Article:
Photo of a homemade robot

Post-human world

Homo technologicus, Homo modificasis or Homo survivor – what does evolution have in store next for Homo sapiens?

Life has existed for 3.5 billion years; humans have existed for a few hundred thousand. If those 3.5bn years were compressed into 365 days, with life on Earth beginning at the start of 1 January, humans would appear in the closing hours of 31 December.

So it is early days in our evolution. We have removed many selective pressures, but we are still evolving (see ‘Are humans still evolving?’). What will the next stage of intelligent life be?

Science-fiction writers have speculated endlessly about the emergence of artificial intelligence. We already have genetic algorithms – computer programs that learn as they go along.

Along with developments such as neural networks, which simulate how neurons operate in the brain, and fuzzy logic (decision-making in the face of uncertainty, something else the brain is very good at), artificially intelligent systems are coming on in leaps and bounds.

Whether or not they can ‘think’ is not clear – and might not even be a relevant question. ‘The question of whether a computer can think is no more interesting than the question of whether a submarine can swim,’ said Edsger Dijkstra, an influential Dutch computer scientist.

The question of whether a computer can think is no more interesting than the question of whether a submarine can swim.

In most fiction, the artificially intelligent creations take over. Futurologists such as Ray Kurzweil talk in terms of a ‘technological singularity’, a point at which artificial intelligence overtakes human intelligence and begins designing ever-smarter machines. The consensus is that the creation of genuine artificial intelligence would lead to profound social change.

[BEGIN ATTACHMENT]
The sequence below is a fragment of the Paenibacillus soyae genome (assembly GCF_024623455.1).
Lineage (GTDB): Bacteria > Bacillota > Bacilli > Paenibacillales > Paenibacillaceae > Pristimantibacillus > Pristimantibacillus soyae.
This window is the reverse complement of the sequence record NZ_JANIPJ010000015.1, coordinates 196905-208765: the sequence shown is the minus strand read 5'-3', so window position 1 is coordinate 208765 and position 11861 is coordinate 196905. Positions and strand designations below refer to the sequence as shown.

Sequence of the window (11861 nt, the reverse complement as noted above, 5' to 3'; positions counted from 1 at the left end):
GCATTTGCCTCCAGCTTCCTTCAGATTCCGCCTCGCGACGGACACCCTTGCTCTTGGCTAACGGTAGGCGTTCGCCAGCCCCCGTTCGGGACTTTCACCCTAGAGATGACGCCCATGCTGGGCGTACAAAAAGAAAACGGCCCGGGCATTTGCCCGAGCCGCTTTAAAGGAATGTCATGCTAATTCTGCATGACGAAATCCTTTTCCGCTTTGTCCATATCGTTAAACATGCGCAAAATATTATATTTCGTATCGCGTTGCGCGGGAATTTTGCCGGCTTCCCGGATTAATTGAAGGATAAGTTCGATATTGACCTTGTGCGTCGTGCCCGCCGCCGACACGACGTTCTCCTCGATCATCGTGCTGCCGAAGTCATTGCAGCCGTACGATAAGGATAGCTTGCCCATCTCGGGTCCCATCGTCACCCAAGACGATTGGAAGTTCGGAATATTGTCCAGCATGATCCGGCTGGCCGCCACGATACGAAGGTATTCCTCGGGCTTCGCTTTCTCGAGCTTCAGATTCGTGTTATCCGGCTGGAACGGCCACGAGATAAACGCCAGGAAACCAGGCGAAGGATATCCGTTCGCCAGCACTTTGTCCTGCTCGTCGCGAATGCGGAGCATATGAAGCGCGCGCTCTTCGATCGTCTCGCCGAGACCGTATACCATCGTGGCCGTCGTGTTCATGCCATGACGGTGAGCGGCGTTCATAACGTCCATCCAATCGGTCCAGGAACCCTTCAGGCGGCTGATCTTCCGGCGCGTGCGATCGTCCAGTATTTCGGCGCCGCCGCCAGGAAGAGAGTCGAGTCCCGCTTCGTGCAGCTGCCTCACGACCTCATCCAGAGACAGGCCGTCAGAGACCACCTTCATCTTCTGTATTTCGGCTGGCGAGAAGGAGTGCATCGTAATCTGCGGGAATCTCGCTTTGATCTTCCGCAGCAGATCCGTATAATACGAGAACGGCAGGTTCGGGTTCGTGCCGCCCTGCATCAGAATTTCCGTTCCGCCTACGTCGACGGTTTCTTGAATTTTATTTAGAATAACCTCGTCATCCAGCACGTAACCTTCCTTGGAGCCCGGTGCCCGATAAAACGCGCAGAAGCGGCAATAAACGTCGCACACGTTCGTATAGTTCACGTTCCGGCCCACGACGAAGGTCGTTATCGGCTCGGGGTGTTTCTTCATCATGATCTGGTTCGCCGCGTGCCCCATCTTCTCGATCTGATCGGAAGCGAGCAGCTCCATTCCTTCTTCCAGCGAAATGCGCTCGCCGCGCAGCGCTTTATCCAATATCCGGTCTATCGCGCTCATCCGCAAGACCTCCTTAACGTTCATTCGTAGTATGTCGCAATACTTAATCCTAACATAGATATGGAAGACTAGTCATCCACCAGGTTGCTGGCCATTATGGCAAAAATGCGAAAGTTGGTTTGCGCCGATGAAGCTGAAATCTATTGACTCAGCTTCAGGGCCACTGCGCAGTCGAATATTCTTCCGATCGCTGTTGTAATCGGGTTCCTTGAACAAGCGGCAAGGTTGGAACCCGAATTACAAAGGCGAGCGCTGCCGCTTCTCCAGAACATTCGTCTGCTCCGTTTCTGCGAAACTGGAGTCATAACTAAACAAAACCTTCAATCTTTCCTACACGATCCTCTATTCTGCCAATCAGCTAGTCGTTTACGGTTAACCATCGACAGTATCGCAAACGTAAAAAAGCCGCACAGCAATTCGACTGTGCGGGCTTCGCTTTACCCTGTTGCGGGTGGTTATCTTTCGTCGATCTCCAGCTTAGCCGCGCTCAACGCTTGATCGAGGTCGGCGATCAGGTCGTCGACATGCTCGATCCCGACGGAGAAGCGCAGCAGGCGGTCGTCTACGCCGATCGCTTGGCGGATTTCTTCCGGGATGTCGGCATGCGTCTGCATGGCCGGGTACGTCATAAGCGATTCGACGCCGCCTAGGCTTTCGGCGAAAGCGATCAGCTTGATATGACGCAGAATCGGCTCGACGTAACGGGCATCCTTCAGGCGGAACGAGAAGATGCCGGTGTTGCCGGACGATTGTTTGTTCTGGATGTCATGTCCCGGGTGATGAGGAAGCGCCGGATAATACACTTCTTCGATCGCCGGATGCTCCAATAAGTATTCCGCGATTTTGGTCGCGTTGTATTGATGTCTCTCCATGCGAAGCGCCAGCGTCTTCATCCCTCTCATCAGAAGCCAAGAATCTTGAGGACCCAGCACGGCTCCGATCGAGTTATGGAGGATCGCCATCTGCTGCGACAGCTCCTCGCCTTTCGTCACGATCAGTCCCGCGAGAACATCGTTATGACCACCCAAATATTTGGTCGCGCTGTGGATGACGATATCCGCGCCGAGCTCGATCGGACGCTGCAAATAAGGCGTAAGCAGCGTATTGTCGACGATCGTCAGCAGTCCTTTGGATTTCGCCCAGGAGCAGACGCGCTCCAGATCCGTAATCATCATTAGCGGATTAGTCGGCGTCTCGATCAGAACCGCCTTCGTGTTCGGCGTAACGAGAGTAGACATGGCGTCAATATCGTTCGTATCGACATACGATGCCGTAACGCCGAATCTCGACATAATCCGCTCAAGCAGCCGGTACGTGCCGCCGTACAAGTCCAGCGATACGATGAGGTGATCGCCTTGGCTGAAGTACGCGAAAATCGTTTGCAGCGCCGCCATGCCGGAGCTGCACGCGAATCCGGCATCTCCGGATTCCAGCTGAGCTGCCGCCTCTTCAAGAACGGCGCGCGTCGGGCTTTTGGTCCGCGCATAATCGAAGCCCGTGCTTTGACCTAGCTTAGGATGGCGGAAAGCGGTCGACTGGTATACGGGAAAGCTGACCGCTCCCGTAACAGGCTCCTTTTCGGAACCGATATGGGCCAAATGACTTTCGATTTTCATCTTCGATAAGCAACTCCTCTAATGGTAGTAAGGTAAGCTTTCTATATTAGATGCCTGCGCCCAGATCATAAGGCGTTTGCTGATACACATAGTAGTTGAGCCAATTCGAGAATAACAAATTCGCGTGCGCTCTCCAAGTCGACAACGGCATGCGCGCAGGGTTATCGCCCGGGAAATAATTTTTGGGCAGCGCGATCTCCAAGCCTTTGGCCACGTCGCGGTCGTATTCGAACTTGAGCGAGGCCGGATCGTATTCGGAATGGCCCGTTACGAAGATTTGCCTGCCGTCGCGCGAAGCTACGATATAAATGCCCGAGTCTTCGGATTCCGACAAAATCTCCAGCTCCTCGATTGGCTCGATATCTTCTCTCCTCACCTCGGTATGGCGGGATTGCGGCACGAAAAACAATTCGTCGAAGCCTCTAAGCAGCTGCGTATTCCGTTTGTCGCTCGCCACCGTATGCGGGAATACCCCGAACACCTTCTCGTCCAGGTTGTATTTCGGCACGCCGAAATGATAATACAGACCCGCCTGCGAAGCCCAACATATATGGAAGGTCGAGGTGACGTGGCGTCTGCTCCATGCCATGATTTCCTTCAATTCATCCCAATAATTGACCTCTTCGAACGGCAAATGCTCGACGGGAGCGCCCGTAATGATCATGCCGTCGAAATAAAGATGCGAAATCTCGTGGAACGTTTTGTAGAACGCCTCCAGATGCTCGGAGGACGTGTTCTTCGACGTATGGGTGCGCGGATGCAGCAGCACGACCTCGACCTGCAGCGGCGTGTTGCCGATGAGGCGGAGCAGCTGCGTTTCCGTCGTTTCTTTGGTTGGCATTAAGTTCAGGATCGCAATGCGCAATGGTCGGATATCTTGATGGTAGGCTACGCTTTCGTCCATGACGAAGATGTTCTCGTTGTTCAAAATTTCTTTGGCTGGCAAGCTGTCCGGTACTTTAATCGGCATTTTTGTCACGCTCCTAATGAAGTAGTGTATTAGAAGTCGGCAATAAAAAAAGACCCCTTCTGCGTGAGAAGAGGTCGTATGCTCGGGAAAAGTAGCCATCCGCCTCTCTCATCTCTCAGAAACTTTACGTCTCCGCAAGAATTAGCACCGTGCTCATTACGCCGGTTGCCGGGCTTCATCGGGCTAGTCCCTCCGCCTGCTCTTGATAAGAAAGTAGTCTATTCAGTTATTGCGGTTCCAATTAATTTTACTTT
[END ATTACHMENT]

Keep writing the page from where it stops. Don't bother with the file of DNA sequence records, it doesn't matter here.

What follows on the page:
Better humans

So what of people? One possible route might be genetic enhancement. It is theoretically feasible for us to alter the germ line (eg DNA in sperm or eggs), permanently changing our genome. Given that unborn children can’t consent and owing to the profound implications of changing future generations, plus the lack of a good reason to do it, germline modification is not yet done.

Another option is to use technology to enhance human capabilities – such as prosthetics to enhance our physical powers or neural implants to improve our mental abilities. This would not change us permanently, but using enhancements could become the norm, effectively changing the nature of humans.

Or the whole issue may be taken out of our hands. Some eminent scientists, such as Sir Martin Rees, the Astronomer Royal, believe that we have only a 50:50 chance of surviving this century.

Global climate change or some other cataclysmic environmental event – another supervolcano explosion, perhaps – or even widespread human conflict could fundamentally change our environment. Who knows what factors would then be selected for?

Lead image:

Michael Dain/Flickr CC BY NC ND


Questions for discussion

  • Do you think humans should seek to enhance themselves? Are there acceptable and unacceptable methods of enhancement?

About this resource

This resource was first published in ‘Evolution’ in January 2007 and reviewed and updated in December 2014.

Ecology and environment, History, Biotechnology and engineering
Education levels:
16–19, Continuing professional development